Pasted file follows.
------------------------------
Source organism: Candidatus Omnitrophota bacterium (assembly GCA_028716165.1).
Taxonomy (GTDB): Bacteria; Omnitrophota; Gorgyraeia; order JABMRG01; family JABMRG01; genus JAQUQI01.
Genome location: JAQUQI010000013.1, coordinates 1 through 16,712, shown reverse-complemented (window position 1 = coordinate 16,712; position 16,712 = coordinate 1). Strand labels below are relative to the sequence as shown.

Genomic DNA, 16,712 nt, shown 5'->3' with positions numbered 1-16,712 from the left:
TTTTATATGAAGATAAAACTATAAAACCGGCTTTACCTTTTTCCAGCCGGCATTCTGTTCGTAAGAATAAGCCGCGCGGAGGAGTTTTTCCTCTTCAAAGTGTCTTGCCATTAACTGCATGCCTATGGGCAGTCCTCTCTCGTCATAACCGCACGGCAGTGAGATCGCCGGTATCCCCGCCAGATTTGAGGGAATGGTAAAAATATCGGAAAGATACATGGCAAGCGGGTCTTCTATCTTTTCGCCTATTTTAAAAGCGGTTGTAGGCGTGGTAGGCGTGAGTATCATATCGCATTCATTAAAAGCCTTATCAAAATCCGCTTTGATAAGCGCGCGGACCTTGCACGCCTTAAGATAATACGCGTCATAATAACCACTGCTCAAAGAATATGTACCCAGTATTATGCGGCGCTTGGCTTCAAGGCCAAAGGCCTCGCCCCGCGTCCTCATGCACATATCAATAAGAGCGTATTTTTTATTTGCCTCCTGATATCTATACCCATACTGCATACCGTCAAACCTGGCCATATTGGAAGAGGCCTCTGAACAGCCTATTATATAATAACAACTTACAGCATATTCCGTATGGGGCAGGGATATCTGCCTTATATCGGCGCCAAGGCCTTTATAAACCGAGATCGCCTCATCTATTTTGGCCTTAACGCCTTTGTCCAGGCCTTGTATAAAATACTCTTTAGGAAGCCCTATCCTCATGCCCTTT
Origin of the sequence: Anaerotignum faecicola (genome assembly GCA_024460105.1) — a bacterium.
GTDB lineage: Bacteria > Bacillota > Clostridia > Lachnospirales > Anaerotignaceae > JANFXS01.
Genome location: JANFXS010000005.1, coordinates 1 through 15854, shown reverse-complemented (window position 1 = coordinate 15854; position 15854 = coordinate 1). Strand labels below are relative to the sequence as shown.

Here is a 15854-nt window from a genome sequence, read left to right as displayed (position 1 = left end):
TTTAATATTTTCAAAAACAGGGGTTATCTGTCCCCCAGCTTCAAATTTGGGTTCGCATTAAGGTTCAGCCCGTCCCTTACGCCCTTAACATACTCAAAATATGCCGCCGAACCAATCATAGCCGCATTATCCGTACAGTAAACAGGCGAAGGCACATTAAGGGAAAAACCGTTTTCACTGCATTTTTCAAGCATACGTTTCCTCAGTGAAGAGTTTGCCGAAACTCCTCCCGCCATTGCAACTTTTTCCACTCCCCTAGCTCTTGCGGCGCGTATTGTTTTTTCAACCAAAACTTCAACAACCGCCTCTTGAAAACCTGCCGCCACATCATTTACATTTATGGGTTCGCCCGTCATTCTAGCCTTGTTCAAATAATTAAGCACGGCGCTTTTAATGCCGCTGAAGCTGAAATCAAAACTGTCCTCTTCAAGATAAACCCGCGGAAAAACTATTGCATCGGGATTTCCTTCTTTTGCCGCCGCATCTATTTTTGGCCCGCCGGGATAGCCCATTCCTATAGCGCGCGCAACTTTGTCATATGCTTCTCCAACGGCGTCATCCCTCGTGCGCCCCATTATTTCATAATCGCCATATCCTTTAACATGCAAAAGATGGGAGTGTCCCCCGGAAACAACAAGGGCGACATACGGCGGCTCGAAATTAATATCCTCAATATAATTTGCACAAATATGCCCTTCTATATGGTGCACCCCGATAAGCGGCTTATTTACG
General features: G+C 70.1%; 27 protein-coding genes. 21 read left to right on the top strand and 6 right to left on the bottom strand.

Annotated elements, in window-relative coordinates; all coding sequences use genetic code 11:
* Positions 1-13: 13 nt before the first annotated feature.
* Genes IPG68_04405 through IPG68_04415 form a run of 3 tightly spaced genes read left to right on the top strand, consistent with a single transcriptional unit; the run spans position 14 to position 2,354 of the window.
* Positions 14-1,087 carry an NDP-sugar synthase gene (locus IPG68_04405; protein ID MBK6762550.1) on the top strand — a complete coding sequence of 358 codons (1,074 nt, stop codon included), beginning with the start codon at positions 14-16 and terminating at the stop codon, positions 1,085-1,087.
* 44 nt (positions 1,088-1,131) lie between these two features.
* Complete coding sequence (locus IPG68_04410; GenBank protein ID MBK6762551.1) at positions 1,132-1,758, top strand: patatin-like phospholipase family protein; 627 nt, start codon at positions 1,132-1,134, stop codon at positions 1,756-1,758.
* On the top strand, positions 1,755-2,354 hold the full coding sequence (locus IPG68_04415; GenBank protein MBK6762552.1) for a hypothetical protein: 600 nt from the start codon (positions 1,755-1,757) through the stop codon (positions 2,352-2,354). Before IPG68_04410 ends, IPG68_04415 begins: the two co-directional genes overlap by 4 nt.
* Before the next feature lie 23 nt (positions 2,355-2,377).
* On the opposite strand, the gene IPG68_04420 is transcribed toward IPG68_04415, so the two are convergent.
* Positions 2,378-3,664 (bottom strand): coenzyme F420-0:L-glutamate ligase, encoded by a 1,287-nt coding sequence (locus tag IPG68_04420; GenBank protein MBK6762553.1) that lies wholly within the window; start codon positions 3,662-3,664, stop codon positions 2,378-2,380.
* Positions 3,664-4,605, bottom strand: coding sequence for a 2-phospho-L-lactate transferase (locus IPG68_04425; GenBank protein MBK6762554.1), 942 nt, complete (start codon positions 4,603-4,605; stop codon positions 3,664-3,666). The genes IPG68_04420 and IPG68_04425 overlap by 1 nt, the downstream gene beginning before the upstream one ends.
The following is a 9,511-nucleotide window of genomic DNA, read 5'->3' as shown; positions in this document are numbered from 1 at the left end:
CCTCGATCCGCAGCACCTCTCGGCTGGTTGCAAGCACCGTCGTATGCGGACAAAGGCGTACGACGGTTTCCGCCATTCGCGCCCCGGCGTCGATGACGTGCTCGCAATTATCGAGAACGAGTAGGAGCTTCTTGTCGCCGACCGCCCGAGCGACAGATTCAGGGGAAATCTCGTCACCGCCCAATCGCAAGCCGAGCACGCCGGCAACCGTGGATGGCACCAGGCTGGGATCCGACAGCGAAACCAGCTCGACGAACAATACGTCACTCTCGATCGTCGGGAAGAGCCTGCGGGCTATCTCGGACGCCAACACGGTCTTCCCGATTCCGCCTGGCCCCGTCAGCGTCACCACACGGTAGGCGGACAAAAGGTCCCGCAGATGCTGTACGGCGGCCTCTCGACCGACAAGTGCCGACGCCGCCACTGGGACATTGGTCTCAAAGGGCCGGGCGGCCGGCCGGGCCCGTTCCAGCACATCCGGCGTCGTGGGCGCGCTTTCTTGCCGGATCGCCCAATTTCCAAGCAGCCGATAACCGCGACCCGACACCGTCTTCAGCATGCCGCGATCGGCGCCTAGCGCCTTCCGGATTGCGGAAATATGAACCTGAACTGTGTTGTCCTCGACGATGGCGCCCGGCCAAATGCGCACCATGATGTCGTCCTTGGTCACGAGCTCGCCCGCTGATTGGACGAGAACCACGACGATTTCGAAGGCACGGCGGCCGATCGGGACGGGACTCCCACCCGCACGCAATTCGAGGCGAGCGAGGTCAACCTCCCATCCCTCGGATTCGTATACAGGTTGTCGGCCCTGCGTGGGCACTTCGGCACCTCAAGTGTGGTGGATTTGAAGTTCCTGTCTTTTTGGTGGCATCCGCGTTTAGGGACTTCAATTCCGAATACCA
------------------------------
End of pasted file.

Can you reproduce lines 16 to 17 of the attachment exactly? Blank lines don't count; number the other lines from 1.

* 44 nt (positions 1,088-1,131) lie between these two features.
* Complete coding sequence (locus IPG68_04410; GenBank protein ID MBK6762551.1) at positions 1,132-1,758, top strand: patatin-like phospholipase family protein; 627 nt, start codon at positions 1,132-1,134, stop codon at positions 1,756-1,758.